There’s an old saying: out with the old, in with the new. It’s beginning to look like that may apply to Manchester United’s captain, Wayne Rooney. While Josė Mourinho has, in the past, stated his admiration for Rooney, upon assuming command at Old Trafford he said the Scouser will have to prove himself deserving of a place in the squad. The Portuguese has also ruled out that place being in the midfield, saying he envisions Rooney as a number nine or ten, not a six. The problem is Mourinho has gone out and bought Henryk Mkhitaryan and signed Zlatan Ibrahimovic to fill those roles. And then there’s Anthony Martial, Marcus Rashford, and, assuming they’re not sold on, Juan Mata, Ander Herrera… oh, and Memphis Depay.
If you’re Rooney, it’s a difficult spot to be in, especially when Ibra, the marquee signing thus far–we’ve already hashed out our differences regarding Paul Pogba–is shouting across the English Channel to let Eric Cantona know there’s a new god in Manchester. Given our new god was previously captain at Paris Saint-Germain, where is the man wearing the United armband to fit in?
That’s the question this time around in Open Warfare, where Stretty News Editor Dale O’Donnell will be joined by Paul Rowlesy, Martin Palazzotto, and, this time, even the Northern Loudmouth himself, Mike Knight, who’s let his opinion of Rooney be known to one and all. So, let’s have at it…
Dale: Where does Rooney fit in? The question is does he physically fit anywhere? [sniggers]
Loudmouth: I’ll cut right to the chase. There are two places Rooney fits in: the bench and another club. Rooney has been in serious decline for the better part of five years. It is the very reason he’s been shunted around from one position to another. He no longer has the pace and athleticism to compensate for his technical shortcomings.
Martin: Well, a weekly wage north of £200,000/wk makes it very tough to justify parking him on the bench every week.
Dale: That was David Moyes pressing the panic button. A man with fuck all bottle he was. Given the biggest job in football because of a friendship he had with a man who put United’s future in jeopardy more than once. I’m not naming names or anything…
Martin: Can’t think of who you could mean.
Loudmouth: There is what I would call “The Idea of Wayne Rooney.” That is to say, the notion he is, or ever was, a world class player, which he is not, nor has he ever been. Rooney was very good when he was younger, but clearly peaked too soon. He has never been of the quality to be the backbone of a team, even though, had he worked harder, he would have been.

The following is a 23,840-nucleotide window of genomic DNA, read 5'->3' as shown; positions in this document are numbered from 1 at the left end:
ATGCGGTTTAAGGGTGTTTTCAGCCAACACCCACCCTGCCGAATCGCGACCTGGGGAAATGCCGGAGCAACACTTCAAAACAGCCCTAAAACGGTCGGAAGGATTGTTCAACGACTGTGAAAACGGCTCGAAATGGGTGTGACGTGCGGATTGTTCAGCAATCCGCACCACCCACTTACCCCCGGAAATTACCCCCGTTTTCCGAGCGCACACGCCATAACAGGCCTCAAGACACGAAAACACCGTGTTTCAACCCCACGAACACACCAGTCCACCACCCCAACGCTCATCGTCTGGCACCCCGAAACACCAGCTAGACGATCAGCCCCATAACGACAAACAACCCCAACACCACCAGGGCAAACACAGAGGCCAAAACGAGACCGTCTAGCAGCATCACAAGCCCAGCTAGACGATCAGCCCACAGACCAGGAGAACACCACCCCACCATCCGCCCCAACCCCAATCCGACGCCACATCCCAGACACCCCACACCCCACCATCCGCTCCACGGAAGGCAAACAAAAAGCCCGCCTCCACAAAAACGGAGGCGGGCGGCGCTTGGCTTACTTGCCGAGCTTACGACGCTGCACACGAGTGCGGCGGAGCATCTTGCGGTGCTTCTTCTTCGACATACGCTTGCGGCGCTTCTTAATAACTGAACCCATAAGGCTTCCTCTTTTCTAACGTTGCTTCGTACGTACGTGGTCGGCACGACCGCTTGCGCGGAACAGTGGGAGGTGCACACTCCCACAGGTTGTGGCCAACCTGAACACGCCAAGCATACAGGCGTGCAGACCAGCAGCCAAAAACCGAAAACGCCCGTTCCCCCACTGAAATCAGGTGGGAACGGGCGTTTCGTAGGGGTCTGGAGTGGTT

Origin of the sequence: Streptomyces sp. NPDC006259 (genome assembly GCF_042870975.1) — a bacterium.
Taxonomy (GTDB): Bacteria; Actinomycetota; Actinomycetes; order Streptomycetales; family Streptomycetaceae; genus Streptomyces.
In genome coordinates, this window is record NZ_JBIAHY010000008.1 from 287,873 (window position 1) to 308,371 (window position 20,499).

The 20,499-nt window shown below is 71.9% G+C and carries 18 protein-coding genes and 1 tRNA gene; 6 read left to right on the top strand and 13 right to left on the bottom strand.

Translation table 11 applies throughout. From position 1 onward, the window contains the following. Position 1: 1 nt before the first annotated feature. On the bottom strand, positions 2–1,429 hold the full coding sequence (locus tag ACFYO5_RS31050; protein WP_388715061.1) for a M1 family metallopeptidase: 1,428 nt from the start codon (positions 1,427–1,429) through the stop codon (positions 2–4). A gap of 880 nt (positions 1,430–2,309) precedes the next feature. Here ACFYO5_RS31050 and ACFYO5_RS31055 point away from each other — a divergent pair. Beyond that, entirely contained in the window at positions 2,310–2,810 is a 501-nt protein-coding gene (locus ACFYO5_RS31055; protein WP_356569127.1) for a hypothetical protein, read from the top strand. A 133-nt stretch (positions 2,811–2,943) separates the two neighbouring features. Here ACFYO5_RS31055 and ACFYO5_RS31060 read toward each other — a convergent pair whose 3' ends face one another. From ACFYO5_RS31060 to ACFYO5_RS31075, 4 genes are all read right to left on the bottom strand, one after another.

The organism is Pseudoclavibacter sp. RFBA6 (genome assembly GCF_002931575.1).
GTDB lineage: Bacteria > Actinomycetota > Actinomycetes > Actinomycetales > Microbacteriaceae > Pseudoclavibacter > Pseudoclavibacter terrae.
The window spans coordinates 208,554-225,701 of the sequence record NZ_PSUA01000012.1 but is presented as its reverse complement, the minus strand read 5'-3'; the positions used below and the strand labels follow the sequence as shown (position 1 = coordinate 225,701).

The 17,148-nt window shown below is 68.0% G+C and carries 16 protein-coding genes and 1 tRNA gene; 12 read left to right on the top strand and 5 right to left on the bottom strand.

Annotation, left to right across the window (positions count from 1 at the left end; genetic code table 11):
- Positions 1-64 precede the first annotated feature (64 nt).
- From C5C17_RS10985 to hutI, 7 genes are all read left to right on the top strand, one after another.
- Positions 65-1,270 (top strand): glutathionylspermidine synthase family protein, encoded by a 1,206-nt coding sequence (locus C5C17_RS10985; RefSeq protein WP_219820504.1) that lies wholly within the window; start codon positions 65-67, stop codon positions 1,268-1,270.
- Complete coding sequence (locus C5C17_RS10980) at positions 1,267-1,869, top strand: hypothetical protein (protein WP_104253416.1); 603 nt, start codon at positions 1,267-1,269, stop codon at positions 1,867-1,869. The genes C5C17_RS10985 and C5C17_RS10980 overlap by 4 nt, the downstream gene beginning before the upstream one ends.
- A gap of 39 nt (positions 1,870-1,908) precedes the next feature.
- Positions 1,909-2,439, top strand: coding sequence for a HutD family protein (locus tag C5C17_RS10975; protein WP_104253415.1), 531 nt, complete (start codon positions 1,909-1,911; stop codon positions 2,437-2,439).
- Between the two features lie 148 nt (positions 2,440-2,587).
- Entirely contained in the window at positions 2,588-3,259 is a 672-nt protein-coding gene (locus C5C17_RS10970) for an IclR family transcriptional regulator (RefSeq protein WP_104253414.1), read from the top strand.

Dale: Okay, so where can you squeeze Rooney into Jose Mourinho’s starting eleven? The manager has already passed comment on deep midfield roles not being his forte, preferring him further up the pitch in goalscorer positions. But who loses out? Rooney is not a player you want to fall out with, and the captaincy ought to go to a player with a heavy influence both on and off the pitch.
Martin: Not a player you want to fall out with? You make him sound like Bricktop from Snatch. Besides, Mourinho has already gone the falling out route with Iker Casillas and Sergio Ramos at Real Madrid. He didn’t exactly come away smelling like a rose, but neither did Saint Iker, and his career arc is closer to Rooney’s than Ramos. I can’t see Rooney coming out on top in that pissing match. As for the captaincy, Ibrahimovic certainly fits the bill as someone with a heavy influence. Isn’t that where this whole thing seems to be leading?
Loudmouth: Yeah, that cuts to the heart of it. We have all watched Rooney get steadily worse over the last five years. I can’t imagine, with the extra time on his hands last season, Mourinho didn’t notice that decline, as the broadcast media seem to have done. At some point, there will be a reckoning between the two. Sooner rather than later, I believe, considering his leadership during England’s dismal European failure. Even on his wages, he’ll find a place, the way the Chinese clubs are splashing the cash.
Martin: So, no love for United’s soon to be all-time scorer?
Loudmouth: Hell, no.
Martin: Wow. Ten years, and it’s hit the road, Jack. That’s how Donald Trump goes through wives, you know.
Loudmouth: If only the Rooney issue was as simple as Donald Trump’s brain. For half his time here it’s been a marriage of convenience. He has twice attempted to engineer a move away. Once to United’s local rivals, and the second to Chelsea. The latter fell through because Chelsea felt he was only worth about £20-25 million. Tops. Nor would anyone else in Europe bow to his ludicrous wage demands.